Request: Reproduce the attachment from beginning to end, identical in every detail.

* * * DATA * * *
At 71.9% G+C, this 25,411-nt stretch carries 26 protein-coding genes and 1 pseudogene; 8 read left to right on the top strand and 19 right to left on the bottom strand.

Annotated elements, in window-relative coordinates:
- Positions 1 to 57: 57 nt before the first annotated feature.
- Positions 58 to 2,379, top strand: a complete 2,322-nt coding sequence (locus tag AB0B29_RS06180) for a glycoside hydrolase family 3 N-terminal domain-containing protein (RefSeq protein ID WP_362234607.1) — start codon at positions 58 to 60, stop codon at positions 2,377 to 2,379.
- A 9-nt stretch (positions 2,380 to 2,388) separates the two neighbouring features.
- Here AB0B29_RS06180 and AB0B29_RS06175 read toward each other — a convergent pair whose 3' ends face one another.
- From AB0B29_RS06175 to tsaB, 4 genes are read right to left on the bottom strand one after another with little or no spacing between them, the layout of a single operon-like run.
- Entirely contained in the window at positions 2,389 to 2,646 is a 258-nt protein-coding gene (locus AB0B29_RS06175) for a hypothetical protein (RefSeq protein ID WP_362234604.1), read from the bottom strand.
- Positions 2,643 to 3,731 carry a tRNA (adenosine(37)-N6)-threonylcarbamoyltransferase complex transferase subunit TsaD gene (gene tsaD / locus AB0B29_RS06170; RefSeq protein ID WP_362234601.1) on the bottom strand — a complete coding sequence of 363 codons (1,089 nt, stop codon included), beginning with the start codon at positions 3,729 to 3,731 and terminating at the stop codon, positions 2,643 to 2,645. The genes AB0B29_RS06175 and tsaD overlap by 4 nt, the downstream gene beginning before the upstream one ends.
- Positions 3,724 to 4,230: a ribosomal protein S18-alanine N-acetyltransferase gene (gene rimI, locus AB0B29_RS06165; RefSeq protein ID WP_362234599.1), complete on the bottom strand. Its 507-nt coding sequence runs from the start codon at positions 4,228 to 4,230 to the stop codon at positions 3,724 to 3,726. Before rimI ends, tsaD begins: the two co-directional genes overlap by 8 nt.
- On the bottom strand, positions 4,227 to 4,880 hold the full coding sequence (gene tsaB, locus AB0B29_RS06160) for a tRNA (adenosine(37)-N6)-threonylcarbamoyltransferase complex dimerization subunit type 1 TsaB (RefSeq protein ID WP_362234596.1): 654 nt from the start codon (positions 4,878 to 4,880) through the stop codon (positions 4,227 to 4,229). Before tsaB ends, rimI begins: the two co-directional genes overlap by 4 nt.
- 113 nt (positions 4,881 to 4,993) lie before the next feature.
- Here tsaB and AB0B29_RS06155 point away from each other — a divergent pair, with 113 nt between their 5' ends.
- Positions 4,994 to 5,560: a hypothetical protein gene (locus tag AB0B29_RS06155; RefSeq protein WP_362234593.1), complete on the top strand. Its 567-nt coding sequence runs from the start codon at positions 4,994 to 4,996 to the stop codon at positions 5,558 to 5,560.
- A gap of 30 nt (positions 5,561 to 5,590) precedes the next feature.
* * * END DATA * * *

At 71.9% G+C, this 25,411-nt stretch carries 26 protein-coding genes and 1 pseudogene; 8 read left to right on the top strand and 19 right to left on the bottom strand.

Annotated elements, in window-relative coordinates:
- Positions 1 to 57: 57 nt before the first annotated feature.
- Positions 58 to 2,379, top strand: a complete 2,322-nt coding sequence (locus tag AB0B29_RS06180) for a glycoside hydrolase family 3 N-terminal domain-containing protein (RefSeq protein ID WP_362234607.1) — start codon at positions 58 to 60, stop codon at positions 2,377 to 2,379.
- A 9-nt stretch (positions 2,380 to 2,388) separates the two neighbouring features.
- Here AB0B29_RS06180 and AB0B29_RS06175 read toward each other — a convergent pair whose 3' ends face one another.
- From AB0B29_RS06175 to tsaB, 4 genes are read right to left on the bottom strand one after another with little or no spacing between them, the layout of a single operon-like run.
- Entirely contained in the window at positions 2,389 to 2,646 is a 258-nt protein-coding gene (locus AB0B29_RS06175) for a hypothetical protein (RefSeq protein ID WP_362234604.1), read from the bottom strand.
- Positions 2,643 to 3,731 carry a tRNA (adenosine(37)-N6)-threonylcarbamoyltransferase complex transferase subunit TsaD gene (gene tsaD / locus AB0B29_RS06170; RefSeq protein ID WP_362234601.1) on the bottom strand — a complete coding sequence of 363 codons (1,089 nt, stop codon included), beginning with the start codon at positions 3,729 to 3,731 and terminating at the stop codon, positions 2,643 to 2,645. The genes AB0B29_RS06175 and tsaD overlap by 4 nt, the downstream gene beginning before the upstream one ends.
- Positions 3,724 to 4,230: a ribosomal protein S18-alanine N-acetyltransferase gene (gene rimI, locus AB0B29_RS06165; RefSeq protein ID WP_362234599.1), complete on the bottom strand. Its 507-nt coding sequence runs from the start codon at positions 4,228 to 4,230 to the stop codon at positions 3,724 to 3,726. Before rimI ends, tsaD begins: the two co-directional genes overlap by 8 nt.
- On the bottom strand, positions 4,227 to 4,880 hold the full coding sequence (gene tsaB, locus AB0B29_RS06160) for a tRNA (adenosine(37)-N6)-threonylcarbamoyltransferase complex dimerization subunit type 1 TsaB (RefSeq protein ID WP_362234596.1): 654 nt from the start codon (positions 4,878 to 4,880) through the stop codon (positions 4,227 to 4,229). Before tsaB ends, rimI begins: the two co-directional genes overlap by 4 nt.
- 113 nt (positions 4,881 to 4,993) lie before the next feature.
- Here tsaB and AB0B29_RS06155 point away from each other — a divergent pair, with 113 nt between their 5' ends.
- Positions 4,994 to 5,560: a hypothetical protein gene (locus tag AB0B29_RS06155; RefSeq protein WP_362234593.1), complete on the top strand. Its 567-nt coding sequence runs from the start codon at positions 4,994 to 4,996 to the stop codon at positions 5,558 to 5,560.
- A gap of 30 nt (positions 5,561 to 5,590) precedes the next feature.